Getting a bad draw should be the exception, not the rule. If you constantly find yourself blaming lost games on getting a poor starting hand—especially if you often still feel that way after you Mulligan—maybe you should reconsider your deck. Perhaps the strategy you're trying to use just doesn't work. Although getting a bad draw should rarely be an issue, this unpleasant occurance happens more often than anyone likes. When it does, take it in stride.

    If it seems just impossible to win a game with your starting hand after you Mulligan, go through with the Setup phase anyway. You might be pleasantly surprised with the cards you draw as you play your units. If by the end of the Setup phase you still feel like you have no chance, play out the first turn and then concede. The best reason to this is to preserve the secrecy of your deck's construction. Why reveal your strategy if you're just going to lose anyway? In a tournament, cutting a losing game short could give you the crucial time you need to finish your match with a 2–1 victory instead of an 0–2 loss or a 1–1 tie.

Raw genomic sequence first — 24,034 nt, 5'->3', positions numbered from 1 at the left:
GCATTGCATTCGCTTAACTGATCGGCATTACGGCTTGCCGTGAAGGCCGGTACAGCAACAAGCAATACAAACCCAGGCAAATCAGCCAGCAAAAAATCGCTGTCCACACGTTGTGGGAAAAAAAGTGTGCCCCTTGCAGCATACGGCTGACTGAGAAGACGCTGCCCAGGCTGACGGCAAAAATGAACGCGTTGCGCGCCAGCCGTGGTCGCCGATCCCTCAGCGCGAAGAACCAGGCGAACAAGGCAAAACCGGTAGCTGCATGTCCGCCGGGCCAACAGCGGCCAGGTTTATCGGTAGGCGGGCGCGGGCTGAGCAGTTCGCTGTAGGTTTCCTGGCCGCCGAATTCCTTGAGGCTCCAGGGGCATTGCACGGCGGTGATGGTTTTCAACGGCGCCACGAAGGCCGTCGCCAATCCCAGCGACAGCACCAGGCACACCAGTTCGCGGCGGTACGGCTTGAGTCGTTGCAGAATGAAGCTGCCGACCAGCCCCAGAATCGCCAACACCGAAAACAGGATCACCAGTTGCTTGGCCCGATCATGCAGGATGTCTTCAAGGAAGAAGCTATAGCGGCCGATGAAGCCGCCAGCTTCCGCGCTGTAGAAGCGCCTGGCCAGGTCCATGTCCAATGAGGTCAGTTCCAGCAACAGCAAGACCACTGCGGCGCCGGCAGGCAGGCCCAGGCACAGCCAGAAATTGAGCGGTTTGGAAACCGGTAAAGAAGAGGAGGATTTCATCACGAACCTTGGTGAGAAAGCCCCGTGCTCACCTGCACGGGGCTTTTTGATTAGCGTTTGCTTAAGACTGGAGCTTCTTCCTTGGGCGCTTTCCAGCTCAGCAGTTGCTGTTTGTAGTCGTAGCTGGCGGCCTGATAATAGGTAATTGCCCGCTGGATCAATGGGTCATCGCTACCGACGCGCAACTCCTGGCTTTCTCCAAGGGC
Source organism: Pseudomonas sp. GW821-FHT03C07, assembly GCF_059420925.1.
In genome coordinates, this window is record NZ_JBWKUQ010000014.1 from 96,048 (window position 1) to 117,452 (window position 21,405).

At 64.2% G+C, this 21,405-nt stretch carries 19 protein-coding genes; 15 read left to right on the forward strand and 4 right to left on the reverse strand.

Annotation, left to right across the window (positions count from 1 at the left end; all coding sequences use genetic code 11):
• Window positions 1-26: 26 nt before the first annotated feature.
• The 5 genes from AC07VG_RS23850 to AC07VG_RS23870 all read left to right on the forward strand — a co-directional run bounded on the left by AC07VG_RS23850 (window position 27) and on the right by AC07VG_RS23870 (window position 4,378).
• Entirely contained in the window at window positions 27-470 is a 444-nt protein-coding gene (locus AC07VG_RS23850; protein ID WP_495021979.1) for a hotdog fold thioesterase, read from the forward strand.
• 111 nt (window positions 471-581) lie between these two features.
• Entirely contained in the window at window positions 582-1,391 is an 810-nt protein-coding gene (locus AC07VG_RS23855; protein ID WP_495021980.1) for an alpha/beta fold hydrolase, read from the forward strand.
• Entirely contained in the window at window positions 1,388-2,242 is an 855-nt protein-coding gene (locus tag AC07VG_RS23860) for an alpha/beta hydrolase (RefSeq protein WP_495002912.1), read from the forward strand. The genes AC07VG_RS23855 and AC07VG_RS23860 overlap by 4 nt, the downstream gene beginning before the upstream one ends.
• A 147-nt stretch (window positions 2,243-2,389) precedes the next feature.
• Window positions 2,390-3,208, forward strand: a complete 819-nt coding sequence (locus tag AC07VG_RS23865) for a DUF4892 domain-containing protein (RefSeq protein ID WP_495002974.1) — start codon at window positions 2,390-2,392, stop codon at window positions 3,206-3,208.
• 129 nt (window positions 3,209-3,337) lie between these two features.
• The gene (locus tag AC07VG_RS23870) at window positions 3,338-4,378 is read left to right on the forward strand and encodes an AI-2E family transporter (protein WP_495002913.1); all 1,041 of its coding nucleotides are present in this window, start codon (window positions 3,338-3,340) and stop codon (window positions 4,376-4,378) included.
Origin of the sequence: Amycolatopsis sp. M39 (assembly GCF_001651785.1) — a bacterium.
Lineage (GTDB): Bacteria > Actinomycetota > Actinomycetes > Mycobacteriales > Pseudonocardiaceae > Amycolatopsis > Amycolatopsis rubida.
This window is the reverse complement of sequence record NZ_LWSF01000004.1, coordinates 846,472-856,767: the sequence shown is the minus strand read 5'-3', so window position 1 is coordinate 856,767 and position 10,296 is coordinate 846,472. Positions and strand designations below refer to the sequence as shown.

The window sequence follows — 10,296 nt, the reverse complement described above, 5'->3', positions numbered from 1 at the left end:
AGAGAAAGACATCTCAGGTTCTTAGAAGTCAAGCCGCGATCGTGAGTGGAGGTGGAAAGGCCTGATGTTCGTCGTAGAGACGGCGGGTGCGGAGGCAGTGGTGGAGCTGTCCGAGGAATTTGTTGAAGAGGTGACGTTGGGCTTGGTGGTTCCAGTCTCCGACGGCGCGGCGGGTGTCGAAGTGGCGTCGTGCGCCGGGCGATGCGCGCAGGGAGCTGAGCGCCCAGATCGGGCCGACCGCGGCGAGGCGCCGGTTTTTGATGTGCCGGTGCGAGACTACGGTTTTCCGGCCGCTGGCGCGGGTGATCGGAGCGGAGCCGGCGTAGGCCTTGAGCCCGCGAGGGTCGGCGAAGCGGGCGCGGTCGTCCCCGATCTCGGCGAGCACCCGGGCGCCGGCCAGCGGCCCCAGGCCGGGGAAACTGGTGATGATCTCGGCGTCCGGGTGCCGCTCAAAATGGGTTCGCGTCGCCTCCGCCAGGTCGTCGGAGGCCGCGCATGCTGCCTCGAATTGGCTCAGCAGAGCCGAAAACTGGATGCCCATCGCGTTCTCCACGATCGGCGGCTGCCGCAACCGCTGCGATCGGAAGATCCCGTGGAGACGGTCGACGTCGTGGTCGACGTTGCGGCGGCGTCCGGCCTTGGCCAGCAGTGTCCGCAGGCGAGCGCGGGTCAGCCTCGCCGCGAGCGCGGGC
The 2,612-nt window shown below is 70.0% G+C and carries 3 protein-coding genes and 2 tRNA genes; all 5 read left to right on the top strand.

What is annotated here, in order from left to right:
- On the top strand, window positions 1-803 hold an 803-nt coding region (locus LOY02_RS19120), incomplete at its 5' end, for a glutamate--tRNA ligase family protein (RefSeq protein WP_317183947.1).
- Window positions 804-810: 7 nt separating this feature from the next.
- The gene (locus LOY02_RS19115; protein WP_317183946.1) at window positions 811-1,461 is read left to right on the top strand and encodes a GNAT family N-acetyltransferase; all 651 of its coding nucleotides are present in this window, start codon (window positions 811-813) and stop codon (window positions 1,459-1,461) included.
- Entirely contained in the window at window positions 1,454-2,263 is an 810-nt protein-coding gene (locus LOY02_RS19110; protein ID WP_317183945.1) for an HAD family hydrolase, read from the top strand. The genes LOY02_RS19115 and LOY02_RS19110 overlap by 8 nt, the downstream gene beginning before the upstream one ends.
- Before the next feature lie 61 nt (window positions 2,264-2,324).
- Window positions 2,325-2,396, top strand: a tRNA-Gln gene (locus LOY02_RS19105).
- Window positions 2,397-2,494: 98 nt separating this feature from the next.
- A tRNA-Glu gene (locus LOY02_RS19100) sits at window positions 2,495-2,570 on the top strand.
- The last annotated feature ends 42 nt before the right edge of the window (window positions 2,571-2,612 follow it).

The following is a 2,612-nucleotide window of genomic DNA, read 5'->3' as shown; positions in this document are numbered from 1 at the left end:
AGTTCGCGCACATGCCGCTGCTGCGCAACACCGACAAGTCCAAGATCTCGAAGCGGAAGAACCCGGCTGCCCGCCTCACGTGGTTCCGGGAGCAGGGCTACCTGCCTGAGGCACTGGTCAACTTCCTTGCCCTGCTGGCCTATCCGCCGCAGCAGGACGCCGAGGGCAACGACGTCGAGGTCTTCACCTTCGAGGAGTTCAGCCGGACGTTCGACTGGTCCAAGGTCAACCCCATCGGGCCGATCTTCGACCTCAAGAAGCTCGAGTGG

If you think you have any chance whatsoever of pulling victory from the jaws of defeat, play the game through anyway. Your opponent could easily underestimate your deck's true strength and be lulled into a false sense of security. If your opponent believes that he beat you easily because he played better or has a better deck, game 2 of a tournament match is your opportunity to prove him wrong. Who wouldn't jump at a chance to replay a deck pairing they just won?

    First Plays
    The Setup phase gives the Star Wars TCG a real traditional card game feel. You bid, much like a poker player raises a bet, and carefully choose the best way to combine your existing cards with the cards you hope to draw later in the game. During Setup, one of the most effective strategies you can employ is to play your cheapest units first. Otherwise, you risk "tipping your hand" by playing larger units right away.